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BY TATSUO ITOH
JUN-ICHI NISHIZAWA, professor emeritus of Tohoku University, excelled as a scientist, engineer, university president, and advisor to local governments. He was born September 12, 1926, in Sendai, Japan, and passed away October 21, ...
JUN-ICHI NISHIZAWA, professor emeritus of Tohoku University, excelled as a scientist, engineer, university president, and advisor to local governments. He was born September 12, 1926, in Sendai, Japan, and passed away October 21, 2018, at age 92 in the presence of family in his birth city.
He was born into an academic family. His father, Kyosuke Nishizawa, was a professor of inorganic chemistry at Tohoku University, which is where Jun-ichi earned his bachelor’s degree in 1948 and 12 years later his PhD degree, both in engineering. In 1953 he was hired at the university’s Research Institute of Electrical Communication and went on to serve as institute director (in both 1983–86 and 1989–90). His younger brother, Taiji Nishizawa, also taught at the university, as a professor of material science.
During his indefatigable career Jun-ichi was also president of Tohoku University (1990–96), first president of the Iwate Prefectural University (1998–2005), first president of the Tokyo Metropolitan University (2005–09), and senior advisor and specially appointed professor at Sophia University in Tokyo (2009–13). In addition, he advised local governments in Miyagi prefecture and Sendai city; both the governor and mayor appreciated his various contributions.
Jun-ichi Nishizawa was not only a dedicated professor and mentor but also a prolific inventor, credited for many sophisticated semiconductor devices for high-frequency and/or high-power devices, often produced in collaboration with colleagues such as Yasushi Watanabe. Starting in 1950 with his invention of the static induction transistor and PIN diode, he went on to introduce the avalanche photo diode (1952), solid-state maser (1957), tunnel-injection transit-time (TUNNETT) diode (1958), and static induction thyristor (1973).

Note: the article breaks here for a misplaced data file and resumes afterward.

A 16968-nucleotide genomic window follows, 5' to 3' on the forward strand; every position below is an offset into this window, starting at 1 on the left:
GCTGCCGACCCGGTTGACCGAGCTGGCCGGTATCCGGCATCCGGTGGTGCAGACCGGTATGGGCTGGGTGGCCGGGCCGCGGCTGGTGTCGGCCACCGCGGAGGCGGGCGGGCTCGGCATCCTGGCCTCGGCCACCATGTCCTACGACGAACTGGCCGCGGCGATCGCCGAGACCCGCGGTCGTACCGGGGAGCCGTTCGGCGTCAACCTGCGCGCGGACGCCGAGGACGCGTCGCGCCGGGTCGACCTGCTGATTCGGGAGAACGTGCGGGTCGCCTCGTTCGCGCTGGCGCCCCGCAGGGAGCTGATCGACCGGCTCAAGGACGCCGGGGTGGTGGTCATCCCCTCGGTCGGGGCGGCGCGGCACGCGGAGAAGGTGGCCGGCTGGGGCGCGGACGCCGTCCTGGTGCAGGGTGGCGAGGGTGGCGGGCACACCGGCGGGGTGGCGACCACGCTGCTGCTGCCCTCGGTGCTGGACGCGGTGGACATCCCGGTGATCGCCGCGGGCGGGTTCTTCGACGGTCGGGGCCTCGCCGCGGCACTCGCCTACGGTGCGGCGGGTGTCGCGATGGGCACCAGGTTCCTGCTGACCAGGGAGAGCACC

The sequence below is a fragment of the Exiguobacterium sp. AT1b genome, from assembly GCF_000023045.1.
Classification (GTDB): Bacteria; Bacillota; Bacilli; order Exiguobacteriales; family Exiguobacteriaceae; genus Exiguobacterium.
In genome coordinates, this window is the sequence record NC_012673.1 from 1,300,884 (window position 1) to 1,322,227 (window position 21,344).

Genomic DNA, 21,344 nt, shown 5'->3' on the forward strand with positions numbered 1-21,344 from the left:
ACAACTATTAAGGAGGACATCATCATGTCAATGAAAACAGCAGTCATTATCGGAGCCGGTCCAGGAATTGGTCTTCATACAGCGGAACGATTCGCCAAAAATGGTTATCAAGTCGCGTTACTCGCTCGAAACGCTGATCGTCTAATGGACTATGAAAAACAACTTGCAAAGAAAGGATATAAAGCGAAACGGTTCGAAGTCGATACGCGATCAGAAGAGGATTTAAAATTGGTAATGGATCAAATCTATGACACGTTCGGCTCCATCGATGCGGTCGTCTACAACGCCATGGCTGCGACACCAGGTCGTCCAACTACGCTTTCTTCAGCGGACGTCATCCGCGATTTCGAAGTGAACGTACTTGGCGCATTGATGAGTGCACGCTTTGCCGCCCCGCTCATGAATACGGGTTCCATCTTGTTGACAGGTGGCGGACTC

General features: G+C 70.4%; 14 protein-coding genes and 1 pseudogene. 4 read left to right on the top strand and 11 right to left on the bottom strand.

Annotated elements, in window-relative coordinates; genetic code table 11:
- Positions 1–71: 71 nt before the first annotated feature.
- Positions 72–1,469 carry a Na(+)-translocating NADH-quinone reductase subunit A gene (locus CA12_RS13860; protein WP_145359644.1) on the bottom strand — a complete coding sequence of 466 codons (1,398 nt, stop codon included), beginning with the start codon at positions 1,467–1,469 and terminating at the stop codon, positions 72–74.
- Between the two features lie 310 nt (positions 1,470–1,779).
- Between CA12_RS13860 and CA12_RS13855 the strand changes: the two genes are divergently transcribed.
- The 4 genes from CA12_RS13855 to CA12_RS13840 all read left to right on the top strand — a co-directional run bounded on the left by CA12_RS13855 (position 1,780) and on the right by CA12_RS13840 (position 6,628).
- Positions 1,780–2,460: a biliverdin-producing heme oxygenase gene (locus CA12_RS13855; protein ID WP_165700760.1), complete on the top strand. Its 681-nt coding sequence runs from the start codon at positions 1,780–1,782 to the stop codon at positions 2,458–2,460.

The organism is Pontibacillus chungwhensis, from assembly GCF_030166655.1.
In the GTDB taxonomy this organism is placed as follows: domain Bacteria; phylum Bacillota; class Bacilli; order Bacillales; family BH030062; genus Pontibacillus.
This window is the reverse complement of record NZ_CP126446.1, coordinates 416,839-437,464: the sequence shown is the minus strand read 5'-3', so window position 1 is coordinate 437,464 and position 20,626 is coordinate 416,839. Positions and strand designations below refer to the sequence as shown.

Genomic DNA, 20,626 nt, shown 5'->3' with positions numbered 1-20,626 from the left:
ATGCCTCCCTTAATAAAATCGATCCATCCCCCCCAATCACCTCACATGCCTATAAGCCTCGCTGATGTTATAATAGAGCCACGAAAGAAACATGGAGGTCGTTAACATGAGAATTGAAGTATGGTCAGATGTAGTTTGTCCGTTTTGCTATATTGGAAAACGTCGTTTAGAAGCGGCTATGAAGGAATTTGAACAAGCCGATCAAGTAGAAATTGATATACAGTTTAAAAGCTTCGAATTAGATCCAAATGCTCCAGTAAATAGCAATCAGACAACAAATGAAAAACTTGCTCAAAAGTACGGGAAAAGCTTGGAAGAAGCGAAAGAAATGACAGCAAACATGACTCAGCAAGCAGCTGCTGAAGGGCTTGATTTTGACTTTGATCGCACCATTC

To realize these concepts and devices, he also developed novel technologies, such as ion implantation, perfect crystal growth, epitaxial growth with temperature difference method under controlled vapor pressure, and atomic layer deposition, and other process techniques that significantly advanced the semiconductor industry. For example, he demonstrated that the ideal static induction transistor had an oscillation frequency of 780 GHz (1979), and calculated that the ideal static induction tunneling transistor had a cut-off frequency well into the THz range; for these technical achievements a feature article dubbed him “THz Shogun.”1
In the optoelectronics field, Nishizawa invented the semiconductor optical maser, laser diodes, high-intensity lightemitting diode (LED), and optical glass fiber (patent filed in 1964). He successfully established three essential components of optical communication—laser diode as transmitter, PIN (photo)diode as receiver, and optical fiber as transmission line—to create a fully integrated optical communication system.